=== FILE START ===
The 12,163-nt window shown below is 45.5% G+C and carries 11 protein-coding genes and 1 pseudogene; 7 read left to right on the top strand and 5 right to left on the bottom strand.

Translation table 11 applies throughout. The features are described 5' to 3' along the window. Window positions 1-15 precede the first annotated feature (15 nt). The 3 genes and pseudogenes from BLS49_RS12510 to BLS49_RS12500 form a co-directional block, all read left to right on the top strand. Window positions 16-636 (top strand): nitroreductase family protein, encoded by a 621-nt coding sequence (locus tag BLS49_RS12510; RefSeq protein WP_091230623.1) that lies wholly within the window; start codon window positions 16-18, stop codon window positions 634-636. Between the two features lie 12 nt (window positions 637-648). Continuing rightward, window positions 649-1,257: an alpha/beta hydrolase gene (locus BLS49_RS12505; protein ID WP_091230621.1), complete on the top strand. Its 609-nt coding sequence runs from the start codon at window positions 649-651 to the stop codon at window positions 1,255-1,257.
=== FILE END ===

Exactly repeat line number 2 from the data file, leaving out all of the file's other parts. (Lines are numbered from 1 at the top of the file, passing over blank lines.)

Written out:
Translation table 11 applies throughout. The features are described 5' to 3' along the window. Window positions 1-15 precede the first annotated feature (15 nt). The 3 genes and pseudogenes from BLS49_RS12510 to BLS49_RS12500 form a co-directional block, all read left to right on the top strand. Window positions 16-636 (top strand): nitroreductase family protein, encoded by a 621-nt coding sequence (locus tag BLS49_RS12510; RefSeq protein WP_091230623.1) that lies wholly within the window; start codon window positions 16-18, stop codon window positions 634-636. Between the two features lie 12 nt (window positions 637-648). Continuing rightward, window positions 649-1,257: an alpha/beta hydrolase gene (locus BLS49_RS12505; protein ID WP_091230621.1), complete on the top strand. Its 609-nt coding sequence runs from the start codon at window positions 649-651 to the stop codon at window positions 1,255-1,257.